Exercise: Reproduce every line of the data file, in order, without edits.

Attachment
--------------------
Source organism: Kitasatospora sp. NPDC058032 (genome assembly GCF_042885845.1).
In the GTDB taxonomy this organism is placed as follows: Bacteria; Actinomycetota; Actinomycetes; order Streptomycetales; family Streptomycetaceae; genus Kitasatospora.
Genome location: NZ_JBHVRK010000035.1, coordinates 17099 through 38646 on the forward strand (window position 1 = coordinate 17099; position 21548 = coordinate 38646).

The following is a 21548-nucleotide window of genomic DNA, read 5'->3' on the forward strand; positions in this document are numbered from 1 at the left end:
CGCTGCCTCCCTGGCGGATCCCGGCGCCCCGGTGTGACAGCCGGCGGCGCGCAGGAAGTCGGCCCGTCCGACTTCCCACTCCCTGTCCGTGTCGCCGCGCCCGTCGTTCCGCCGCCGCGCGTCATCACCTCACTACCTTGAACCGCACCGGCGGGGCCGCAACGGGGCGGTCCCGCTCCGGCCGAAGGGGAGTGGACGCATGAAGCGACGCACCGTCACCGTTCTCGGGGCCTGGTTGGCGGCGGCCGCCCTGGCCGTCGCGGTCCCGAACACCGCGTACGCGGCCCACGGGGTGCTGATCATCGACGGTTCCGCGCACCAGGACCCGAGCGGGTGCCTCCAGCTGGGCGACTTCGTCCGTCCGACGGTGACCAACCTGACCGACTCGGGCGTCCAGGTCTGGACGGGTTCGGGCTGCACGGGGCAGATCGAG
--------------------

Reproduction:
Source organism: Kitasatospora sp. NPDC058032 (genome assembly GCF_042885845.1).
In the GTDB taxonomy this organism is placed as follows: Bacteria; Actinomycetota; Actinomycetes; order Streptomycetales; family Streptomycetaceae; genus Kitasatospora.
Genome location: NZ_JBHVRK010000035.1, coordinates 17099 through 38646 on the forward strand (window position 1 = coordinate 17099; position 21548 = coordinate 38646).

The following is a 21548-nucleotide window of genomic DNA, read 5'->3' on the forward strand; positions in this document are numbered from 1 at the left end:
CGCTGCCTCCCTGGCGGATCCCGGCGCCCCGGTGTGACAGCCGGCGGCGCGCAGGAAGTCGGCCCGTCCGACTTCCCACTCCCTGTCCGTGTCGCCGCGCCCGTCGTTCCGCCGCCGCGCGTCATCACCTCACTACCTTGAACCGCACCGGCGGGGCCGCAACGGGGCGGTCCCGCTCCGGCCGAAGGGGAGTGGACGCATGAAGCGACGCACCGTCACCGTTCTCGGGGCCTGGTTGGCGGCGGCCGCCCTGGCCGTCGCGGTCCCGAACACCGCGTACGCGGCCCACGGGGTGCTGATCATCGACGGTTCCGCGCACCAGGACCCGAGCGGGTGCCTCCAGCTGGGCGACTTCGTCCGTCCGACGGTGACCAACCTGACCGACTCGGGCGTCCAGGTCTGGACGGGTTCGGGCTGCACGGGGCAGATCGAG